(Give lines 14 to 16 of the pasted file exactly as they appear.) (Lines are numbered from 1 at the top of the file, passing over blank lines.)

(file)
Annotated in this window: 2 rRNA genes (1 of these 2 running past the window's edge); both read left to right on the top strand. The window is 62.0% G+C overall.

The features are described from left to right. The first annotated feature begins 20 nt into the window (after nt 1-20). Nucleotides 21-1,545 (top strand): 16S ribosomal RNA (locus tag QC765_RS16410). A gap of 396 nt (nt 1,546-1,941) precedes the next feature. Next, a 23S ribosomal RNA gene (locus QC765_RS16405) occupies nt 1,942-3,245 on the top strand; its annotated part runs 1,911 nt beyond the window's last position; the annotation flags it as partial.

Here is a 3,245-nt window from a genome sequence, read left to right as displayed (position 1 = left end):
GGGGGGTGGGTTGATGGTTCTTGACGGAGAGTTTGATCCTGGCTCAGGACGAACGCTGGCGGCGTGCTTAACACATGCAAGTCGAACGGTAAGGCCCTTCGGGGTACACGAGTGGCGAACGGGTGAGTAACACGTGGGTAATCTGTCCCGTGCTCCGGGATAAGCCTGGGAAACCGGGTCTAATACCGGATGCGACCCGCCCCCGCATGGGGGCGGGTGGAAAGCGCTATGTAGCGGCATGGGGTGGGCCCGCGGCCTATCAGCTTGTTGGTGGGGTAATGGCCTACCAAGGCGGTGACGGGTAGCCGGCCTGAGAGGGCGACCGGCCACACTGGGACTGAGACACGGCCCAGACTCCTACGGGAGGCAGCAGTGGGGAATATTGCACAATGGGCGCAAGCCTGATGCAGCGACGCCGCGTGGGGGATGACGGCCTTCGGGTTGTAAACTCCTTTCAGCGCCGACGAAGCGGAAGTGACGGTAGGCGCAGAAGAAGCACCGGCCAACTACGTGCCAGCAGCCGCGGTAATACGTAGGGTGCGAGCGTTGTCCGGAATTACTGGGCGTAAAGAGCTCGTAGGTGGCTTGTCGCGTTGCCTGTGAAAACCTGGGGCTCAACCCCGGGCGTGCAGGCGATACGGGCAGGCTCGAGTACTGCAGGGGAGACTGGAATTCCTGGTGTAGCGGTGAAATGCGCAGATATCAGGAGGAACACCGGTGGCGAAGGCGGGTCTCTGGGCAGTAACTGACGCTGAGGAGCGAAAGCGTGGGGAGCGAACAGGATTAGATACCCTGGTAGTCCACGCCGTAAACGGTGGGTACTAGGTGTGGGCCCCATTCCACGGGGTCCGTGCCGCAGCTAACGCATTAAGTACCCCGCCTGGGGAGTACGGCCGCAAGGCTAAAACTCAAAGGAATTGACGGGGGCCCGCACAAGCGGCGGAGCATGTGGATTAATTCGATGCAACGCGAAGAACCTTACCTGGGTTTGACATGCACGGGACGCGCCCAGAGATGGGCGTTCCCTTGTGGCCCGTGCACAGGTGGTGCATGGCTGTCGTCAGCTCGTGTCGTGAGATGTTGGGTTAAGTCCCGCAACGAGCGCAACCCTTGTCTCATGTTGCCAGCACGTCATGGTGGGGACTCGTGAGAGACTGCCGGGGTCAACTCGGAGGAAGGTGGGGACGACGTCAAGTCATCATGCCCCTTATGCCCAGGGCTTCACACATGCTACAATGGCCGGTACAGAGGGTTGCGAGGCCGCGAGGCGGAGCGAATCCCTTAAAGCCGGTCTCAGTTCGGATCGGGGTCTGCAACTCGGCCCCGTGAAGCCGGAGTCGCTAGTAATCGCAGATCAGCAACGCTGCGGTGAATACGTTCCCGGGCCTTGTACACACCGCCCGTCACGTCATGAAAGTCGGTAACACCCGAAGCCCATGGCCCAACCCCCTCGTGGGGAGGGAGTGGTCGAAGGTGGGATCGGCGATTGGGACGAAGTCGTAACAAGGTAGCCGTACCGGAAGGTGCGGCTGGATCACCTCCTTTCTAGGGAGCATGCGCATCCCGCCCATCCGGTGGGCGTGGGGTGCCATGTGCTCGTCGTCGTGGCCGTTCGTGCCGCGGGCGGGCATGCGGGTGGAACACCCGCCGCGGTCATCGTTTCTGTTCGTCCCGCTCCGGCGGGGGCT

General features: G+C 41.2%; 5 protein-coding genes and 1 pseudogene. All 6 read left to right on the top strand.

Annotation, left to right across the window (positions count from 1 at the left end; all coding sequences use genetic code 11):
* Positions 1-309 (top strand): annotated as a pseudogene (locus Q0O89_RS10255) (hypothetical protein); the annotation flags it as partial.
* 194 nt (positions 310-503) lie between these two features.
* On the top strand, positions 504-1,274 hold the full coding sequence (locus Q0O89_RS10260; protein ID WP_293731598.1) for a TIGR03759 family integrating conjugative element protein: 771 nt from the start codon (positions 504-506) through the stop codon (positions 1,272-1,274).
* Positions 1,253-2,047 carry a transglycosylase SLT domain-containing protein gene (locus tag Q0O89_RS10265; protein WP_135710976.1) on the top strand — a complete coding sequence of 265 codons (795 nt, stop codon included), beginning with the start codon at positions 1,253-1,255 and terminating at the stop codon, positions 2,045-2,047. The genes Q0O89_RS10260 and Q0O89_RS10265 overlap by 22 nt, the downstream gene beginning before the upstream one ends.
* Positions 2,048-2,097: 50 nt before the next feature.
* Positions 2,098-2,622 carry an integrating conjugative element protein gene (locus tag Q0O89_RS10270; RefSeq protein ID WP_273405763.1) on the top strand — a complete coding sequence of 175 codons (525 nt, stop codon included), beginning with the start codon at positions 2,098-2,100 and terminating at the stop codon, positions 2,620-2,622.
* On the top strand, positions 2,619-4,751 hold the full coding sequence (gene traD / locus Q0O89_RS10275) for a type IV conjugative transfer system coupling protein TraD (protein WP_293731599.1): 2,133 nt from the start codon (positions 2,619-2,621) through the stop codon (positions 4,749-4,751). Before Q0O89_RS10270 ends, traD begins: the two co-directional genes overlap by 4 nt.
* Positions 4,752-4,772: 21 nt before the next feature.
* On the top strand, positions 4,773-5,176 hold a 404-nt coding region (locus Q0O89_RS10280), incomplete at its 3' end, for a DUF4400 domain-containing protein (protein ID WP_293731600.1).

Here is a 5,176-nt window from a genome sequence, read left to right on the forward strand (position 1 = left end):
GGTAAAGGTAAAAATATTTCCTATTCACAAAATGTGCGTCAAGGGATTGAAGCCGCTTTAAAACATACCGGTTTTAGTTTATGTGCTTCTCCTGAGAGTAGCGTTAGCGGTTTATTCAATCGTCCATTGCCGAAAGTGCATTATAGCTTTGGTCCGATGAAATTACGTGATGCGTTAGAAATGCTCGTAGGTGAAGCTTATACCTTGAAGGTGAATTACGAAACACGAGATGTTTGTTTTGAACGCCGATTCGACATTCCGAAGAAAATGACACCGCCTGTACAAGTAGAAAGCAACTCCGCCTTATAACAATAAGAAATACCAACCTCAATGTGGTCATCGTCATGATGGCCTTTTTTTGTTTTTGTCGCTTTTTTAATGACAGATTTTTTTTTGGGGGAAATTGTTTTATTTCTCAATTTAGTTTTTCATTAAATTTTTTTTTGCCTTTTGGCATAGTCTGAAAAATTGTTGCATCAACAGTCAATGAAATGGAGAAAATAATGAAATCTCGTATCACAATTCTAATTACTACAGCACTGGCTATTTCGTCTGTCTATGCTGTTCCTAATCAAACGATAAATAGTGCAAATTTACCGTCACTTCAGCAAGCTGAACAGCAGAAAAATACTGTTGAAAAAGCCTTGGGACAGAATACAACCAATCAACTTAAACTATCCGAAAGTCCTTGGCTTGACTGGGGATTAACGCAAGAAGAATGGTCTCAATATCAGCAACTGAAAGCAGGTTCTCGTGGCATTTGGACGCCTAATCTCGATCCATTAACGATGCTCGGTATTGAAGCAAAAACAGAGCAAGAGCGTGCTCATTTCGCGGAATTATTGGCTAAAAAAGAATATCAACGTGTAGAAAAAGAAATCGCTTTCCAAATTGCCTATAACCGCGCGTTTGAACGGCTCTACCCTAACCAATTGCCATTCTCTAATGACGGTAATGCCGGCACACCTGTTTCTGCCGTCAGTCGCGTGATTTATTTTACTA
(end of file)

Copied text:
* Positions 4,752-4,772: 21 nt before the next feature.
* On the top strand, positions 4,773-5,176 hold a 404-nt coding region (locus Q0O89_RS10280), incomplete at its 3' end, for a DUF4400 domain-containing protein (protein ID WP_293731600.1).

Here is a 5,176-nt window from a genome sequence, read left to right on the forward strand (position 1 = left end):